Revisiting Australia : Historical Fabrications, Telling Histories/Stories and Other Colonial Delusions in Peter Carey’s My Life as a Fake, Sarah Zapata , 2010 single work criticism (p. 219-236)
The Postcolonial Screen : Elaborate Forgeries in Rodney Hall’s The Second Bridegroom, Peter Mathews , 2010 single work criticism (p. 237-253)
Colonial Knowledge, Post-Colonial Poetics, Lyn McCredden , 2010 single work criticism (p. 255-277)

Publication Details of Only Known VersionEarliest 2 Known Versions of

    • Youngstown, New York (State),
      c
      United States of America (USA),
      c
      Americas,
      :
      Cambria Press , 2010 .
      3637946983003724647.jpg
      This image has been sourced from online.
      Extent: 332p.
      Note/s:
      • Published 8 August 2010
      ISBN: 9781604977110

Works about this Work

The Transnational Fantasy : The Case of James Cowan Peter Matthews , 2012 single work criticism
— Appears in: Antipodes , June vol. 26 no. 1 2012; (p. 67-73)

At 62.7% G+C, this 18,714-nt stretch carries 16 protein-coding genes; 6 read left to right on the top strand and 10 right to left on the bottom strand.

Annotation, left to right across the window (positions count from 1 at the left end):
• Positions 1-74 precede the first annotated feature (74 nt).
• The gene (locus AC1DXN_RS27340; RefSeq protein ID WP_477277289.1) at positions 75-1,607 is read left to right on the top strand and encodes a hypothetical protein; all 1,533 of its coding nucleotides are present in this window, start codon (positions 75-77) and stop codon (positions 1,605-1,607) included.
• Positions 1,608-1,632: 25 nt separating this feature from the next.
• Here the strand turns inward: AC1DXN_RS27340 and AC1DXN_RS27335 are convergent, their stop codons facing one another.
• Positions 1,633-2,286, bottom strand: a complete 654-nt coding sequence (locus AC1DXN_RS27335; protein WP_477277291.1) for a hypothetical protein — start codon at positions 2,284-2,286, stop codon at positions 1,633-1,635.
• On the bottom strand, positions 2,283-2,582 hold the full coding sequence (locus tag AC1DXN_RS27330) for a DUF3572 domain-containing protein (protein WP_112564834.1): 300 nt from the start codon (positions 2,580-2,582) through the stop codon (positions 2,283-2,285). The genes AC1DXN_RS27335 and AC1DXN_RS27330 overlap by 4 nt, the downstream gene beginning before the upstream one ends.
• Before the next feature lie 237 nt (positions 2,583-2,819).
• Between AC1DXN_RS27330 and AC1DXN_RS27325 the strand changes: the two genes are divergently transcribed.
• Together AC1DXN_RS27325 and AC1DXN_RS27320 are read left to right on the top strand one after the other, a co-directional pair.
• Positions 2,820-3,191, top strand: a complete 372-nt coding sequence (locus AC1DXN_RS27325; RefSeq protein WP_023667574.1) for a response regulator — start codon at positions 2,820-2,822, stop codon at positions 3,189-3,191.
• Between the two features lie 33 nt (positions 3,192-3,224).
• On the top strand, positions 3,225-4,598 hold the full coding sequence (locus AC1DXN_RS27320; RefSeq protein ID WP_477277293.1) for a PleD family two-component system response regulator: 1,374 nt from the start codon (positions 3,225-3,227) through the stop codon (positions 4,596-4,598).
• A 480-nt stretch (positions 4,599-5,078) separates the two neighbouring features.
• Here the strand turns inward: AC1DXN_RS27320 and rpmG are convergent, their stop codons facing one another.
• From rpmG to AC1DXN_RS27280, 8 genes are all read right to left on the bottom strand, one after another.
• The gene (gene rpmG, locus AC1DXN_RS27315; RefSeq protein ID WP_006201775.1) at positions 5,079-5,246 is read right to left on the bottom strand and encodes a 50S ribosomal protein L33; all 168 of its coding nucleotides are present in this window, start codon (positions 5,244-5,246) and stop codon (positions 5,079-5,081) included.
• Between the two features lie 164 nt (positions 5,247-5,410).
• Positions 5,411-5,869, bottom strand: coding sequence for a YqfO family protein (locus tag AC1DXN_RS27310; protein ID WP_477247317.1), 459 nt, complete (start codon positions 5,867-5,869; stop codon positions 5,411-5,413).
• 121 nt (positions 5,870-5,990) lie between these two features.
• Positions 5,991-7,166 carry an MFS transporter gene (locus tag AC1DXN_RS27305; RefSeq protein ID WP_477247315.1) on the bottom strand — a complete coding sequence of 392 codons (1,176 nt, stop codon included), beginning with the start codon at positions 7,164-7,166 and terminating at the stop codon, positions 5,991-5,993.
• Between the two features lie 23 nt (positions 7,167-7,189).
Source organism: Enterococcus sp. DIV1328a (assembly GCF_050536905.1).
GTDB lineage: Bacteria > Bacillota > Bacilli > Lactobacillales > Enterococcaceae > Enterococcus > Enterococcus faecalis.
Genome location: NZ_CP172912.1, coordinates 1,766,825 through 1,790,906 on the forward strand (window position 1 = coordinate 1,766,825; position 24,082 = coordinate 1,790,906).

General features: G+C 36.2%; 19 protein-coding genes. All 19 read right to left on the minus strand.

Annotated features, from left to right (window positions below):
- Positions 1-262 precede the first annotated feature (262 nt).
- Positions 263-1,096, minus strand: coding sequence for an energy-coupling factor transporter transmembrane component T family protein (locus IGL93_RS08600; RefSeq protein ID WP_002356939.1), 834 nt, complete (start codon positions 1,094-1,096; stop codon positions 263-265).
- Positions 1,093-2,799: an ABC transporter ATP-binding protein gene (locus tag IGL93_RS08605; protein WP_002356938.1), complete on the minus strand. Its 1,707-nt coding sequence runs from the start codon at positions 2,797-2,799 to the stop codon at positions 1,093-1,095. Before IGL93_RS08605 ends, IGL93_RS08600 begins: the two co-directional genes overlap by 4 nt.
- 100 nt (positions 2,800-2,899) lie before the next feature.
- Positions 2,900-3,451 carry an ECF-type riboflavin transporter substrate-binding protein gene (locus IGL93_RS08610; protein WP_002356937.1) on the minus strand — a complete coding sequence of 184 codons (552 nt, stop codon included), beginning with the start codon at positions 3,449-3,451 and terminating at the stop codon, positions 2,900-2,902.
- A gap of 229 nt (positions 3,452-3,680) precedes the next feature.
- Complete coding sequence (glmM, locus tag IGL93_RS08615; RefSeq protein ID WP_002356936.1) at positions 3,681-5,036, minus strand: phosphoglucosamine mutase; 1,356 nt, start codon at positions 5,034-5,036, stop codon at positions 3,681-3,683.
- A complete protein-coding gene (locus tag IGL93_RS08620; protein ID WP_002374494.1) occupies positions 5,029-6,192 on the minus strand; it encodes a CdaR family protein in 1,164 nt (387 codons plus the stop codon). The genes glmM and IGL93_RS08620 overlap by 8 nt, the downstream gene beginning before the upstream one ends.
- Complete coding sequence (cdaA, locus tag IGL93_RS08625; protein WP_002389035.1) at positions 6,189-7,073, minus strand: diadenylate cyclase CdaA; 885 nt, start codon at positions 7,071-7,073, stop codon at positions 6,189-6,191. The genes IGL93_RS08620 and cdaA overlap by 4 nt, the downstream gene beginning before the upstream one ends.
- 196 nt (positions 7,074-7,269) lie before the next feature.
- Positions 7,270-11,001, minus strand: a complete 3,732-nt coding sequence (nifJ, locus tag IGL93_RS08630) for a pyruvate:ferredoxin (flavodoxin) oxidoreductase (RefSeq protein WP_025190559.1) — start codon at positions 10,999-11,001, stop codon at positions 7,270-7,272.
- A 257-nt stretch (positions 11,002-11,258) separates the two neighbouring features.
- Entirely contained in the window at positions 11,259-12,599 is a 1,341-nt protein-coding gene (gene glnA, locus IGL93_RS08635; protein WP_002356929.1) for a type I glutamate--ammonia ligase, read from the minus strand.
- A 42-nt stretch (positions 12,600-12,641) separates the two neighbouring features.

'Recent criticism has seen the rise of an approach to literature that views texts as products of 'transnationalism,' a move that arises from a growing sense that, in a global age, authors should not be bounded by the traditional limits of national culture. In her book Cosmopolitan Style: Modernism Beyond the Nation (2006), for instance, Rebecca Walkowitz looks at how this trend has evolved in world Anglophone literature, extending from canonical writers like Joseph Conrad, James Joyce, and Virginia Woolf to such contemporary authors as Salman Rushdie, Kazuo Ishiguro, and W.G. Sebald. In the field of Australian literature, the question of transnationalism is often linked to issues of postcolonialism, as reflected in recent critical works like Graham Huggan's Australian Literature: Postcolonialism, Racism, Transnationalism (2007) and Nathanael O'Reilly's edited collection Postcolonial Issues in Australian Literature (2010), both of which examine how Australian literature and culture have metamorphosed in the new global context. While there is little doubt that world literature has been affected in important ways by this broadening of literary stage, there seems to be a widespread conflation between two similar but different terms: the transnational and transcultural. For while it is true that the culture of many countries arises from a cosmopolitan and diverse assortment of influences, this loosening of cultural boundaries between nations is far from being simultaneous with the decline of the state.' (Author's introduction)